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The History of Treasure Market
The original event was held in 1958 under the name “The Hidden Treasures Auction.” The newly formed museum membership—the Committee for Art—canvassed members and friends to donate art objects. The auction was held in the main foyer and adjoining rooms of the museum, and proceeds from the five auctions between 1958 and 1966 totaled $39,904. In 1968 a new format was inaugurated; the auction became “Treasure Market,” a sale of fine furniture, china, crystal, silver, books, Asian objects, art works and other quality items.
Since 1968, Treasure Market has generated nearly $3 million and supported the acquisition of nearly 1,700 artworks for the Cantor Arts Center, including:
• Auguste Rodin’s “Headless Seated Nude Bather” (bronze)
• Gaston Lachaise’s “Torso of Elevation” (bronze)
• Elie Nadelman’s “Head” (bronze)
• Raymond Duchamp-Villon’s “Torso of a Young Man” (bronze) • Eugène Delacroix’s “Three Studies of a Reclining Figure” (pencil on paper)
Lorenz Eitner, director of the museum in the 1960s and ’70s, often said that Treasure Market was a wonderful example of alchemy: generous donors contribute objects they no longer need; delighted shoppers discover them and turn them back into treasures; and—as a splendid result—funds raised through the sale make possible the addition of beautiful works to the museum’s comprehensive collection.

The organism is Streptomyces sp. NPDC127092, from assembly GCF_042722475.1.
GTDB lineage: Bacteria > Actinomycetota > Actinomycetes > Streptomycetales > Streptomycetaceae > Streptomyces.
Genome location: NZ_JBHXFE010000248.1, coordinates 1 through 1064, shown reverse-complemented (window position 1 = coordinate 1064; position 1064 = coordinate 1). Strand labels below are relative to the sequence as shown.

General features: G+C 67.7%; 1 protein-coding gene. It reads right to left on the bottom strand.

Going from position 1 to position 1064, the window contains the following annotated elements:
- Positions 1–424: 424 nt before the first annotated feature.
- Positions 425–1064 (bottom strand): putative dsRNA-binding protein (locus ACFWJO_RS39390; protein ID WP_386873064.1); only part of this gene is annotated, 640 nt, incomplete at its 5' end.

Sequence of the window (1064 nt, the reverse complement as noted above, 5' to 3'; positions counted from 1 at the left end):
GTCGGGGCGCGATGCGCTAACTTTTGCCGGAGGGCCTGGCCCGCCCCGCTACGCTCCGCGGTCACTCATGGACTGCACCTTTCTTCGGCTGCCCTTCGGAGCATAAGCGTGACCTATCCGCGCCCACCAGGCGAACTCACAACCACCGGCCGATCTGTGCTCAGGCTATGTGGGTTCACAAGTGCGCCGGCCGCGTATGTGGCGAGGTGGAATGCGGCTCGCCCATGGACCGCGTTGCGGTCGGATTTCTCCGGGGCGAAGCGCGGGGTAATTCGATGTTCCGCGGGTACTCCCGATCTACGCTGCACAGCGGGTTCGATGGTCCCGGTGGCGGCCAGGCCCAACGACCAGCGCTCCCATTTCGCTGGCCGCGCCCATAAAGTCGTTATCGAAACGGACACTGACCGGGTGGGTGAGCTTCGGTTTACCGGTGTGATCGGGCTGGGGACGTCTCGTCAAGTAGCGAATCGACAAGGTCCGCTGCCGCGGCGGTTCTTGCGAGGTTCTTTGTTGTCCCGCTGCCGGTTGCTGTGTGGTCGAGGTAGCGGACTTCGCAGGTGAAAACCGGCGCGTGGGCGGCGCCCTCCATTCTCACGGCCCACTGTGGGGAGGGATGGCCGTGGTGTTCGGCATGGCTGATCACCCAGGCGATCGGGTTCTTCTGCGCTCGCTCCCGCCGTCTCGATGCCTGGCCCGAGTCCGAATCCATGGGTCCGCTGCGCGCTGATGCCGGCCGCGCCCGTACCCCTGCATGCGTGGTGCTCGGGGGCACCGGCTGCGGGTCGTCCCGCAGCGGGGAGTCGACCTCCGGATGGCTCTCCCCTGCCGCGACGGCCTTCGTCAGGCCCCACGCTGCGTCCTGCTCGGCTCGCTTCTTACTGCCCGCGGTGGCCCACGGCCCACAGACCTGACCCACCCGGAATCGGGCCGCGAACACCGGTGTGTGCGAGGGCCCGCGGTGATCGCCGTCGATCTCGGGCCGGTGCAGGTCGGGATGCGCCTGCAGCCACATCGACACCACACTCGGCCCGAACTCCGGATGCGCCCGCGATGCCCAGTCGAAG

Cantor Arts Center Visitor Information
Admission to the Cantor Arts Center is free. The Cantor is open Wednesday through Sunday, 11 am–5 pm, Thursday until 8 pm and is located on the Stanford campus, off Palm Drive at Museum Way. For more information, visit museum.stanford.edu or call 650-723-4177.
Notes to Editors
• For interviews and further information, contact Anna Koster, Head of Communications, Cantor Arts Center, 650-725-4657, firstname.lastname@example.org
• For high-resolution publicity images, contact PR Assistant Manager Margaret Whitehorn, Cantor Arts Center, 650-724-3600, email@example.com
About the Cantor Arts Center
The Cantor Arts Center, Stanford University’s only museum, is a vital and dynamic institution with a venerable history. Founded in 1891 with the university, the historic museum was expanded and renamed in 1999 for lead donors Iris and B. Gerald Cantor. The museum’s encyclopedic collection spans 5,000 years, includes 32,000 artworks and beckons visitors to travel around the world and through time: from Africa to the Americas to Asia, from classical to contemporary. With 24 galleries presenting selections from the collection and more than 20 special exhibitions each year, the Cantor serves Stanford’s academic community, draws art lovers from the San Francisco Bay Area and beyond and attracts campus visitors from around the world. Free admission, free tours, lectures, family activities, plus changing exhibitions make the Cantor one of the most well-attended university art museums in the country and a great resource for teaching and research on campus.